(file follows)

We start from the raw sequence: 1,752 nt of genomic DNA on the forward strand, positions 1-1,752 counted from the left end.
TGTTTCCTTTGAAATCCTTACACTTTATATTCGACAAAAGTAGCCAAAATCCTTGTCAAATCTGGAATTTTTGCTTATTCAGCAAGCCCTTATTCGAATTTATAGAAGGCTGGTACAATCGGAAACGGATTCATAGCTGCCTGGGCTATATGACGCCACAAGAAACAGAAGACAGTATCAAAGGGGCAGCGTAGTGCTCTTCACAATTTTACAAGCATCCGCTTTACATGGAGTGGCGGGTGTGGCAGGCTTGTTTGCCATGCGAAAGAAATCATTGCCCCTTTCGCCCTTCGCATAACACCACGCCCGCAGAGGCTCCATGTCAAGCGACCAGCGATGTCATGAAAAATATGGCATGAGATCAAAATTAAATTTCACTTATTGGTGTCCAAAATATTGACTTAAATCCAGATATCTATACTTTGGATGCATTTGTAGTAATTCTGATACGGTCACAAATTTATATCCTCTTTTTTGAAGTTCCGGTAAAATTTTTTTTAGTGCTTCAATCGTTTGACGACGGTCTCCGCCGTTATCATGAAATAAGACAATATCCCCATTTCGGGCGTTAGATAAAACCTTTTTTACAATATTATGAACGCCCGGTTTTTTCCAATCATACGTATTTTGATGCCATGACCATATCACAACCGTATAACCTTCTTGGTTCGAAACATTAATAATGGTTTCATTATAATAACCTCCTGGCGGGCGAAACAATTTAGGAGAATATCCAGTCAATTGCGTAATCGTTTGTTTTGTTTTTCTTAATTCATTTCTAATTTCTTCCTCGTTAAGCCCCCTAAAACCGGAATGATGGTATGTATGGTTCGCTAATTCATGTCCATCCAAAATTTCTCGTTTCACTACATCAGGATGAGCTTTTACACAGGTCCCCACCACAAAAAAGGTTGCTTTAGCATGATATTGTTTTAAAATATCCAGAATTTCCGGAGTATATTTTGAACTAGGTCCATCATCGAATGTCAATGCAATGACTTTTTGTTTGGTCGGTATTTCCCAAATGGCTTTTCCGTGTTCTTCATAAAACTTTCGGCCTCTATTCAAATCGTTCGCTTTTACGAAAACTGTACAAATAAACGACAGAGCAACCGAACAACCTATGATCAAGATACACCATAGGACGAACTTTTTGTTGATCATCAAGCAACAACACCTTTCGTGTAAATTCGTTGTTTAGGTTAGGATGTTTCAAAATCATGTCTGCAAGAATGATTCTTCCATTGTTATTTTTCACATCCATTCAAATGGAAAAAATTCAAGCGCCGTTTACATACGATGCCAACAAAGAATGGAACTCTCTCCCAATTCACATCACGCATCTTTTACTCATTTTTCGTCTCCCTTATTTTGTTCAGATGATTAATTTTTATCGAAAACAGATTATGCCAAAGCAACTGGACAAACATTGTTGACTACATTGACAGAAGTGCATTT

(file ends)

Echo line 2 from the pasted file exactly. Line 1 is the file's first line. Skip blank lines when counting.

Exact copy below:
TGTTTCCTTTGAAATCCTTACACTTTATATTCGACAAAAGTAGCCAAAATCCTTGTCAAATCTGGAATTTTTGCTTATTCAGCAAGCCCTTATTCGAATTTATAGAAGGCTGGTACAATCGGAAACGGATTCATAGCTGCCTGGGCTATATGACGCCACAAGAAACAGAAGACAGTATCAAAGGGGCAGCGTAGTGCTCTTCACAATTTTACAAGCATCCGCTTTACATGGAGTGGCGGGTGTGGCAGGCTTGTTTGCCATGCGAAAGAAATCATTGCCCCTTTCGCCCTTCGCATAACACCACGCCCGCAGAGGCTCCATGTCAAGCGACCAGCGATGTCATGAAAAATATGGCATGAGATCAAAATTAAATTTCACTTATTGGTGTCCAAAATATTGACTTAAATCCAGATATCTATACTTTGGATGCATTTGTAGTAATTCTGATACGGTCACAAATTTATATCCTCTTTTTTGAAGTTCCGGTAAAATTTTTTTTAGTGCTTCAATCGTTTGACGACGGTCTCCGCCGTTATCATGAAATAAGACAATATCCCCATTTCGGGCGTTAGATAAAACCTTTTTTACAATATTATGAACGCCCGGTTTTTTCCAATCATACGTATTTTGATGCCATGACCATATCACAACCGTATAACCTTCTTGGTTCGAAACATTAATAATGGTTTCATTATAATAACCTCCTGGCGGGCGAAACAATTTAGGAGAATATCCAGTCAATTGCGTAATCGTTTGTTTTGTTTTTCTTAATTCATTTCTAATTTCTTCCTCGTTAAGCCCCCTAAAACCGGAATGATGGTATGTATGGTTCGCTAATTCATGTCCATCCAAAATTTCTCGTTTCACTACATCAGGATGAGCTTTTACACAGGTCCCCACCACAAAAAAGGTTGCTTTAGCATGATATTGTTTTAAAATATCCAGAATTTCCGGAGTATATTTTGAACTAGGTCCATCATCGAATGTCAATGCAATGACTTTTTGTTTGGTCGGTATTTCCCAAATGGCTTTTCCGTGTTCTTCATAAAACTTTCGGCCTCTATTCAAATCGTTCGCTTTTACGAAAACTGTACAAATAAACGACAGAGCAACCGAACAACCTATGATCAAGATACACCATAGGACGAACTTTTTGTTGATCATCAAGCAACAACACCTTTCGTGTAAATTCGTTGTTTAGGTTAGGATGTTTCAAAATCATGTCTGCAAGAATGATTCTTCCATTGTTATTTTTCACATCCATTCAAATGGAAAAAATTCAAGCGCCGTTTACATACGATGCCAACAAAGAATGGAACTCTCTCCCAATTCACATCACGCATCTTTTACTCATTTTTCGTCTCCCTTATTTTGTTCAGATGATTAATTTTTATCGAAAACAGATTATGCCAAAGCAACTGGACAAACATTGTTGACTACATTGACAGAAGTGCATTT